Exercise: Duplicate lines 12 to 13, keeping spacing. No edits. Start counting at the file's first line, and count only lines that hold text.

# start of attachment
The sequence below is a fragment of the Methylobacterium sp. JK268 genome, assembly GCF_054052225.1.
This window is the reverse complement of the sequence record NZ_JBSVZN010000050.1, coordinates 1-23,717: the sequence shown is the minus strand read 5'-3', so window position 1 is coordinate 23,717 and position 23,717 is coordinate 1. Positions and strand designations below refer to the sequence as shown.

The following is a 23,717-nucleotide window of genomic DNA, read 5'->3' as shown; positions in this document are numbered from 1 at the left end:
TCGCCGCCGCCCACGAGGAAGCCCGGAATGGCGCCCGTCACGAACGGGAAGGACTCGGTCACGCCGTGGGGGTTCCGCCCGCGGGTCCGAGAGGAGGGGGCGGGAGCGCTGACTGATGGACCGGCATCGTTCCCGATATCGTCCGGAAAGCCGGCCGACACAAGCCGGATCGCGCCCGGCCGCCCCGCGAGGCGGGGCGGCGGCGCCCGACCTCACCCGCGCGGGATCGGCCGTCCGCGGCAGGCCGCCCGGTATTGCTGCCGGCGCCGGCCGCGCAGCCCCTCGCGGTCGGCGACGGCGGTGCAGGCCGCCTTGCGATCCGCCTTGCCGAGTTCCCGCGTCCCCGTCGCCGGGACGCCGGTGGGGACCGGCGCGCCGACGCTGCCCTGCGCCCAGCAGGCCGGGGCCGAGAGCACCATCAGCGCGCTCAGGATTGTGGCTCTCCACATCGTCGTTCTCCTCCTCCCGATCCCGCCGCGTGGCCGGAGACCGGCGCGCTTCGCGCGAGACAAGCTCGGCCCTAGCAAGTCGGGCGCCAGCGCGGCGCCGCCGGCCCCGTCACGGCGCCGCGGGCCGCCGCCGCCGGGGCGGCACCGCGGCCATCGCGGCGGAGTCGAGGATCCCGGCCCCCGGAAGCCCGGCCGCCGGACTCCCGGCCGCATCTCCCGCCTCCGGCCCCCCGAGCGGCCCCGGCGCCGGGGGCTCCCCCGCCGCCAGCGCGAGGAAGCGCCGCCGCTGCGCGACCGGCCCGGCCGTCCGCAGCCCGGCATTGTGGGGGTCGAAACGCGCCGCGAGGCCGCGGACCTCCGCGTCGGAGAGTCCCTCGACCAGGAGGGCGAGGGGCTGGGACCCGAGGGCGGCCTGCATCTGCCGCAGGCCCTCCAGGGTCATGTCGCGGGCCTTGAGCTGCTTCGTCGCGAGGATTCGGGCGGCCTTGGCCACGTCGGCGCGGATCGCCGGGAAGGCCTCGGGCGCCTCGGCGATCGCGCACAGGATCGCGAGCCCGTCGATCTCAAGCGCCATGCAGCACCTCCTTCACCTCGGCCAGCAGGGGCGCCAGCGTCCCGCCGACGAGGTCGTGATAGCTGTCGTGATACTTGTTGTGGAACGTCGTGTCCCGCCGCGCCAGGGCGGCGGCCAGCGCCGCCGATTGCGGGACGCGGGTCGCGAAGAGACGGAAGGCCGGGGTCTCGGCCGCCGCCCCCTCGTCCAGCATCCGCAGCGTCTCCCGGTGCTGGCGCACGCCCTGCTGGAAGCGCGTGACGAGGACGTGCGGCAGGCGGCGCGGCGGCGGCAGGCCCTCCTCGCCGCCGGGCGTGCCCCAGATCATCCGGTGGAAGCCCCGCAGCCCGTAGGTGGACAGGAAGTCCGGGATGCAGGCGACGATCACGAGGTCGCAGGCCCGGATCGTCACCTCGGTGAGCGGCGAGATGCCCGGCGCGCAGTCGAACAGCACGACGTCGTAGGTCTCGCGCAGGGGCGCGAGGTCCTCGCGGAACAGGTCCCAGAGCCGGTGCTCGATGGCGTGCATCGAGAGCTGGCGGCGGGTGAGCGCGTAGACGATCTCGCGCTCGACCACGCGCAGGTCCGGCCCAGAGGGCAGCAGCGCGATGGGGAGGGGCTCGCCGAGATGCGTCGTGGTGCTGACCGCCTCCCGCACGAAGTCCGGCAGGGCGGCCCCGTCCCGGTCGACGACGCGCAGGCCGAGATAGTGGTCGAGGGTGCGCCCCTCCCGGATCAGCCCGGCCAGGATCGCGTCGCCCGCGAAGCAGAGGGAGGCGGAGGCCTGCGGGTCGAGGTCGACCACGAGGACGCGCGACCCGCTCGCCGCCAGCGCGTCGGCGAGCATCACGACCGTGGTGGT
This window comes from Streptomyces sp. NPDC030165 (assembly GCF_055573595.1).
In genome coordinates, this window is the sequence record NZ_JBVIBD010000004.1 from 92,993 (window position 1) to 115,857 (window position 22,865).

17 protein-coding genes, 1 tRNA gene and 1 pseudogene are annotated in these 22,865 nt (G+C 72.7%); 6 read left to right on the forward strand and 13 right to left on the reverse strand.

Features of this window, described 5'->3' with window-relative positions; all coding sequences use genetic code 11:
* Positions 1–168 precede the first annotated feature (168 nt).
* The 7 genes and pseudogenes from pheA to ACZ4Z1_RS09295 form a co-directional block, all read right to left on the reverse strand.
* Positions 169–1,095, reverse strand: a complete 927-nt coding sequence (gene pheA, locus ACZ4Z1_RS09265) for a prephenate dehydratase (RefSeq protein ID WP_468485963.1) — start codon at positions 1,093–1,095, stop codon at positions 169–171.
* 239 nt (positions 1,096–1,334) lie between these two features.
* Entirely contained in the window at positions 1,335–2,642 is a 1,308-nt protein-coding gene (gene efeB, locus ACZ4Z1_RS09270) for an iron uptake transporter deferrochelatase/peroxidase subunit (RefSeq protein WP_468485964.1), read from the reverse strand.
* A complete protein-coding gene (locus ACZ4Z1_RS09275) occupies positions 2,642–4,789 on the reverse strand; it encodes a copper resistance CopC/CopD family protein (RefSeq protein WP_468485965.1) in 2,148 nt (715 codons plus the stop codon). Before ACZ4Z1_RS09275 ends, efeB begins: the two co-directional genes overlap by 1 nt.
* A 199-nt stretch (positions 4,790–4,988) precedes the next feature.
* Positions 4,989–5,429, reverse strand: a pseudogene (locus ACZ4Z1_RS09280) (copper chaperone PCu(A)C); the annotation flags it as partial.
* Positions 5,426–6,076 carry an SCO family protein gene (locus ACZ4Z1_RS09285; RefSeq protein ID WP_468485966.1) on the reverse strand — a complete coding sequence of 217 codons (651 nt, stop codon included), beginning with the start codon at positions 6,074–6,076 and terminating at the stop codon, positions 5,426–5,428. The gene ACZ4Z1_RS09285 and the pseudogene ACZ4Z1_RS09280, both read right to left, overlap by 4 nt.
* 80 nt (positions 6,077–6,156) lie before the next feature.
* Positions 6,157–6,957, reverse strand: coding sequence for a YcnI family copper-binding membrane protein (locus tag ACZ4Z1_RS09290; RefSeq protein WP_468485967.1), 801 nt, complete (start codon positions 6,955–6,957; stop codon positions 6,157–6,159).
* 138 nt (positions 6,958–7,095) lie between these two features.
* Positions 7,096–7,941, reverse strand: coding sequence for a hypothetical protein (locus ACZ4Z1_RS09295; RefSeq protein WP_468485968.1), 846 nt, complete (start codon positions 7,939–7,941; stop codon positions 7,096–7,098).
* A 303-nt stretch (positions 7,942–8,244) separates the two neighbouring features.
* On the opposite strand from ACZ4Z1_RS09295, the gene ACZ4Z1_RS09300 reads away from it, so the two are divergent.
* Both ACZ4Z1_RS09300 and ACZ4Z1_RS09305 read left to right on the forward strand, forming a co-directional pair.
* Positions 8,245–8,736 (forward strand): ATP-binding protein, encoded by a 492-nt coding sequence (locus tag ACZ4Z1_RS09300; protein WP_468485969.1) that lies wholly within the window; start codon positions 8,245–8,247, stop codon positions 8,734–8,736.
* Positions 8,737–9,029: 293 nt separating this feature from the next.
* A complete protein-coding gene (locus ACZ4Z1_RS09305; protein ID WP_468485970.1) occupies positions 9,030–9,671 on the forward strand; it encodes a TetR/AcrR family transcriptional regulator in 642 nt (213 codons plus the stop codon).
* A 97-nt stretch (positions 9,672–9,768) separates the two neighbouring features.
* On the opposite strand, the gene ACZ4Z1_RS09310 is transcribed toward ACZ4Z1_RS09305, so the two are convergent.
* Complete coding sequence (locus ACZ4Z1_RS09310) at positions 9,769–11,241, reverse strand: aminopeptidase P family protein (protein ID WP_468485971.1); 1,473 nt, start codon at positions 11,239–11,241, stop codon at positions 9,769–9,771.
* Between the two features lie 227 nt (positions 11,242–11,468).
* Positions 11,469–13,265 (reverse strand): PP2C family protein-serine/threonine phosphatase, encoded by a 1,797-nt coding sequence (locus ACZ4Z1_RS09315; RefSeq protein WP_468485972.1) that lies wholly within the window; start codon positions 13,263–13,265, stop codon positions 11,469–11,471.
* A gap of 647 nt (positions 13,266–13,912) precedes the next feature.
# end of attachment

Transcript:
* 239 nt (positions 1,096–1,334) lie between these two features.
* Entirely contained in the window at positions 1,335–2,642 is a 1,308-nt protein-coding gene (gene efeB, locus ACZ4Z1_RS09270) for an iron uptake transporter deferrochelatase/peroxidase subunit (RefSeq protein WP_468485964.1), read from the reverse strand.